About this artwork
The Lone Boat, North Woods Club, Adirondacks speaks powerfully of the fisherman’s communion with nature. The medium of watercolor offered the perfect metaphor as well as technical means to express this relationship; its very wetness allows the forms of man and nature to run together, absorbed by the hazy atmosphere. In The Lone Boat, Homer constructed a nearly abstract composition along a strong horizon line, with the trees on the shore and their reflections in the water forming a symmetrical design. The effect is similar to that achieved when a still-wet sheet is folded at the center and blotted.
Homer painted the sky using multiple hues and a complex array of techniques, including resist, blotting, scraping, and wet-into-wet brushwork. The resulting textures and contrasts create a strong sense of movement, of clouds accumulating and dispersing while light shifts and changes across their forms.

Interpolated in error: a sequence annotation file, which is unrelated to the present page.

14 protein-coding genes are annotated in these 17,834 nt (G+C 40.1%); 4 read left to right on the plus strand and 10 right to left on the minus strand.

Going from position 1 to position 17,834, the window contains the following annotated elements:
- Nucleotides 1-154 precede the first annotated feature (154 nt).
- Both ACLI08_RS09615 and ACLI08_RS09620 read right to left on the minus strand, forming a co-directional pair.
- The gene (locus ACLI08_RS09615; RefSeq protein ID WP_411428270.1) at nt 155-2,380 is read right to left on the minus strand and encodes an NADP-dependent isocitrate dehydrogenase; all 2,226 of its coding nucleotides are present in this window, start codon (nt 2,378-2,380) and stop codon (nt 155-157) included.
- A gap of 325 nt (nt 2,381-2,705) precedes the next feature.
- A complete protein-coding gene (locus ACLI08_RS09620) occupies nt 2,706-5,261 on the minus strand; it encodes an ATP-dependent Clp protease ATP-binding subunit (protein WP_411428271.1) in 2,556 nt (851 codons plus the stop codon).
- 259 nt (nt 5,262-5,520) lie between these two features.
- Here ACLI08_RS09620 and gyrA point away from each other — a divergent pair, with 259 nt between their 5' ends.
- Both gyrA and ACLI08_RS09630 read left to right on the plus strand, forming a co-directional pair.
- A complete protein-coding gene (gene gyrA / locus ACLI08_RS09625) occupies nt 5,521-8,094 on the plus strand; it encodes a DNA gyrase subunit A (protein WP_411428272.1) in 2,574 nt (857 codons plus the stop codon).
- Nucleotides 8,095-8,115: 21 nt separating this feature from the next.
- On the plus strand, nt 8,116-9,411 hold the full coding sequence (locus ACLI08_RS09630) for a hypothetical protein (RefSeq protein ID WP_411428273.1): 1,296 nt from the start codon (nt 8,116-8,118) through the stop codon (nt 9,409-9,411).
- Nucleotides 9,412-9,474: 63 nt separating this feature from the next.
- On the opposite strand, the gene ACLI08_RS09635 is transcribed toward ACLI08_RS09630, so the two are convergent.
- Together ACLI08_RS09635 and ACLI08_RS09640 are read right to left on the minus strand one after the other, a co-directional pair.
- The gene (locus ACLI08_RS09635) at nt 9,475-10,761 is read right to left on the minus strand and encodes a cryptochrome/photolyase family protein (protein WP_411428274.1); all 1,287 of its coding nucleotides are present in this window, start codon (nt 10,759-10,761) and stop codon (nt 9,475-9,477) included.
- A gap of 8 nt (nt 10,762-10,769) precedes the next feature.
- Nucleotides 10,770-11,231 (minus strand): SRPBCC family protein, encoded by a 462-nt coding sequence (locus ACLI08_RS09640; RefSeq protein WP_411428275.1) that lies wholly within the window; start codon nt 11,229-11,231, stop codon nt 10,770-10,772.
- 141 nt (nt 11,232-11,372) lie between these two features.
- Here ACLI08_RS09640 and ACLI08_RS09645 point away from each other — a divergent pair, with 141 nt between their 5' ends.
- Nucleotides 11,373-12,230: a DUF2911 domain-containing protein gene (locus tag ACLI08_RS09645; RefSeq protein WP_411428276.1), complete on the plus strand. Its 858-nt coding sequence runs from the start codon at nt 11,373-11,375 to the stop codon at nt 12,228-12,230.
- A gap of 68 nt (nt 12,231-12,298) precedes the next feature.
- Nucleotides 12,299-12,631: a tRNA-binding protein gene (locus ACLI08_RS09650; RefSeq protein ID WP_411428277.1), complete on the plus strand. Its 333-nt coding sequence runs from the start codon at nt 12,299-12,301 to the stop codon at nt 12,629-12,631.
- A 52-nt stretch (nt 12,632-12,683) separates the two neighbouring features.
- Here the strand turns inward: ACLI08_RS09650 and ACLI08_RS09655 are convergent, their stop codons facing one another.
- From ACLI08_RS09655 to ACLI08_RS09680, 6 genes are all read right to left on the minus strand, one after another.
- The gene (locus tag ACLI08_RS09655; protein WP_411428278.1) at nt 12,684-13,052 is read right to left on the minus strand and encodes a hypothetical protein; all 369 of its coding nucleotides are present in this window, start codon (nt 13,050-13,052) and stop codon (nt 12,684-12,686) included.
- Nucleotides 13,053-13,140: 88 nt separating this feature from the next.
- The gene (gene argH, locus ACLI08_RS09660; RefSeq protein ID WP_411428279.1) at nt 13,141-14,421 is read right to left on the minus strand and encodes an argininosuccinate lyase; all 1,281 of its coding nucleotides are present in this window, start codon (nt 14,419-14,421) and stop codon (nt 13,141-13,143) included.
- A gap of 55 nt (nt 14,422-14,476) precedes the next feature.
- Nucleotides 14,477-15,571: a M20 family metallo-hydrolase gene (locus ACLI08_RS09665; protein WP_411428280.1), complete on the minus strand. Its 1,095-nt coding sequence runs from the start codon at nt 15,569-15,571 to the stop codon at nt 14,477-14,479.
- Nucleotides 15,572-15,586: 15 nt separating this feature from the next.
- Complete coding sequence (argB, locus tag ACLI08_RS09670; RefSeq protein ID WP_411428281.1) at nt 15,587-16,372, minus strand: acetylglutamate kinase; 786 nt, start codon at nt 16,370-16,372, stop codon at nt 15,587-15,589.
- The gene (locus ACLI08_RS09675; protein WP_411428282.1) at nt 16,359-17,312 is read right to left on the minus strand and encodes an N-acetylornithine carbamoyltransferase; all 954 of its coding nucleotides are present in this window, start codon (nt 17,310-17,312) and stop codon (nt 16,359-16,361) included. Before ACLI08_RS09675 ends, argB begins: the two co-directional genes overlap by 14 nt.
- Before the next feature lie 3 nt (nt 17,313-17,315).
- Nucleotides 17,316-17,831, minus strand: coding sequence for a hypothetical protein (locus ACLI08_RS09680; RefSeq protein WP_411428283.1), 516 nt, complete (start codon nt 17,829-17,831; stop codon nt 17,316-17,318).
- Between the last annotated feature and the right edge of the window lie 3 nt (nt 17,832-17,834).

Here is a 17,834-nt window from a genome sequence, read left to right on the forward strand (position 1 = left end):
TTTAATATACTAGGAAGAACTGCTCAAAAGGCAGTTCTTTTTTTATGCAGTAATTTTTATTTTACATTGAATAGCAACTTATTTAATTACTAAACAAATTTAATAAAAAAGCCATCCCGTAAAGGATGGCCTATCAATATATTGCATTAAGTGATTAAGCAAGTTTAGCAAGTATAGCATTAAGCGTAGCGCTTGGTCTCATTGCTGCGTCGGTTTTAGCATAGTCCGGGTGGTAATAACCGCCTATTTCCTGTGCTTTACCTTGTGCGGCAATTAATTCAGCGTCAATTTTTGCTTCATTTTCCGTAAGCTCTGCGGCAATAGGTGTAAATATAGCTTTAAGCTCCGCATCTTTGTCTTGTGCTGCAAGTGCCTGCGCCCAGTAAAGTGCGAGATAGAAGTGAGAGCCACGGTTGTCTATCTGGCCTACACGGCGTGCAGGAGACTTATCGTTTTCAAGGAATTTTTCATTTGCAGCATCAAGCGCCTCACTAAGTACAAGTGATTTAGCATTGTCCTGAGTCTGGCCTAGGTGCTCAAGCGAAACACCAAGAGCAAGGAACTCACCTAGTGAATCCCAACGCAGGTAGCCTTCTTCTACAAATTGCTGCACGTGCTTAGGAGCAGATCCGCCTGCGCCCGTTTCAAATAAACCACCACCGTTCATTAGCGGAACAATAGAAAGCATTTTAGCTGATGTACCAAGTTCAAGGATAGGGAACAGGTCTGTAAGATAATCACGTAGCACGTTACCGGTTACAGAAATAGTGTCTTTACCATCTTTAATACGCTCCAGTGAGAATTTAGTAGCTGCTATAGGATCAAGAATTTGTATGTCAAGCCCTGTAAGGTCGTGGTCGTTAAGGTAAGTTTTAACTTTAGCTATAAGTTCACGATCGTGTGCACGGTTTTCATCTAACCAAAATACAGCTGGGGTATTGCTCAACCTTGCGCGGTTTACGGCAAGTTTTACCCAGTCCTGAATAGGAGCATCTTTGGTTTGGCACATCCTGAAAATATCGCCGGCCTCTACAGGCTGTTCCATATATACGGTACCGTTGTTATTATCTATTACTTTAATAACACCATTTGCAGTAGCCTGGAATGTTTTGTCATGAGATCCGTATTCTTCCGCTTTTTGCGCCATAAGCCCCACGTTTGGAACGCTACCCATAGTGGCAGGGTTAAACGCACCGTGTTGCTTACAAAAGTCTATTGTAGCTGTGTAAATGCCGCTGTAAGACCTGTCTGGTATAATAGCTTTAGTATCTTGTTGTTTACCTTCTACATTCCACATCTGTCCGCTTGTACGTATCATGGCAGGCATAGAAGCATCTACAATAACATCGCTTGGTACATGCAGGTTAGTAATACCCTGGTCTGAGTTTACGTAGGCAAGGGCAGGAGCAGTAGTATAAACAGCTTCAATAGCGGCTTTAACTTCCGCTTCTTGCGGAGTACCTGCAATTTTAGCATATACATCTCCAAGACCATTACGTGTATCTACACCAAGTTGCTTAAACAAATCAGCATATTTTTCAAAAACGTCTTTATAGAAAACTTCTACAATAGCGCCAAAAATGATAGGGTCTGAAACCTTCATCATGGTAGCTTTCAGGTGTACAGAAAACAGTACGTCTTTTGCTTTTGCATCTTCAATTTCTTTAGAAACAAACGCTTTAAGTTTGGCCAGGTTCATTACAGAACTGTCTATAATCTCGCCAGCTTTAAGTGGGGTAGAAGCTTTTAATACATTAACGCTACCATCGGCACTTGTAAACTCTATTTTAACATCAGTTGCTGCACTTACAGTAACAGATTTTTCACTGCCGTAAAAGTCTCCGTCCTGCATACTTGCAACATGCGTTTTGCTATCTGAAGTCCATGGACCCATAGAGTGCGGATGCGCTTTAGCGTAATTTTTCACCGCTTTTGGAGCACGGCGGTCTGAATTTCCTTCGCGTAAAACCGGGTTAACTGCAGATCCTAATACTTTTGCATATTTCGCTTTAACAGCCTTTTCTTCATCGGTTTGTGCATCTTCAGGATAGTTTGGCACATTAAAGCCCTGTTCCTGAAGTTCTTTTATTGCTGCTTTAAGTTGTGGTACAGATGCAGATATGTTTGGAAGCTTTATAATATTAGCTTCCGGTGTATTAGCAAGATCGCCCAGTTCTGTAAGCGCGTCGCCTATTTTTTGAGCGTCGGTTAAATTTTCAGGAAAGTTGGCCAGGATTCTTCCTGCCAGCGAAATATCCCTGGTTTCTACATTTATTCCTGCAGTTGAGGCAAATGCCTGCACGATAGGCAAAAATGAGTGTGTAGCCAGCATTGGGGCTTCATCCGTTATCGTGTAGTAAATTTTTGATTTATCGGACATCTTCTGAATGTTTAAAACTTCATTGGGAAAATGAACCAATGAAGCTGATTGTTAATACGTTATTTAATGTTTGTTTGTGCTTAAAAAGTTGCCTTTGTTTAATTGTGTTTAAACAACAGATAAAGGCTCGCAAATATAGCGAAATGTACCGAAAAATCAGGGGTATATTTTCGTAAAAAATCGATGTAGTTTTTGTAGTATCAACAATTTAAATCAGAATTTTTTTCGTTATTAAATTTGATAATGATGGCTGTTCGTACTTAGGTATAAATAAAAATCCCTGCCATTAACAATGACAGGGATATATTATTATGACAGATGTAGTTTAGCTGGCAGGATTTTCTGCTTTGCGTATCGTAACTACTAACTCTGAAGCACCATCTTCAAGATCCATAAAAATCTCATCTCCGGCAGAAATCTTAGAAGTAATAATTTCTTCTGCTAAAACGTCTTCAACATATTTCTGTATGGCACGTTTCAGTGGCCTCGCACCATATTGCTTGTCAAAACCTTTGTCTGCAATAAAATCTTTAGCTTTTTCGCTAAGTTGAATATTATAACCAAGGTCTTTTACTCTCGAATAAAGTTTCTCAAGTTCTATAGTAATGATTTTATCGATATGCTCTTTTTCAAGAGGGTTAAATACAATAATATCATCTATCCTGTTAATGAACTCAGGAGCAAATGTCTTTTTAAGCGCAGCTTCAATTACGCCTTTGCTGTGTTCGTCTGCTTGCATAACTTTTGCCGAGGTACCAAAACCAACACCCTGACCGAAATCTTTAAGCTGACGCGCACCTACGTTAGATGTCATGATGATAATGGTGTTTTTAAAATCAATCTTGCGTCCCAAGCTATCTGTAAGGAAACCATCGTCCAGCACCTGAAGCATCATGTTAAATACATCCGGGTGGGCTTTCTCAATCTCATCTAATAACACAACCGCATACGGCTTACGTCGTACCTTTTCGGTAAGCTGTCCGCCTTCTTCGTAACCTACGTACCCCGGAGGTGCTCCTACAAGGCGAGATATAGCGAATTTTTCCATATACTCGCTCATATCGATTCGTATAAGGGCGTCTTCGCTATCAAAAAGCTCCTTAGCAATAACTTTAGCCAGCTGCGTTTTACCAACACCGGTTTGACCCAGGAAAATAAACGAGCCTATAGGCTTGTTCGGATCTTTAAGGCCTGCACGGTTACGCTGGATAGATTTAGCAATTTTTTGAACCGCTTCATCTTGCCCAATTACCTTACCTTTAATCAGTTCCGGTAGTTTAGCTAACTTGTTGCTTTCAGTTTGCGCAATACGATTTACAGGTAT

Currently Off View
- Prints and Drawings
- Winslow Homer
- The Lone Boat, North Woods Club, Adirondacks
- United States
- Watercolor, with rewetting, blotting, and scraping, over traces of graphite, on thick, rough-textured, ivory wove paper
- Signed recto, lower right, in pen and black ink: "Winslow Homer/1892" Inscribed verso, center: "M.K.W.C. 1017-//Evening, Adirondacks"
- 385 x 544 mm
- Mr. and Mrs. Martin A. Ryerson Collection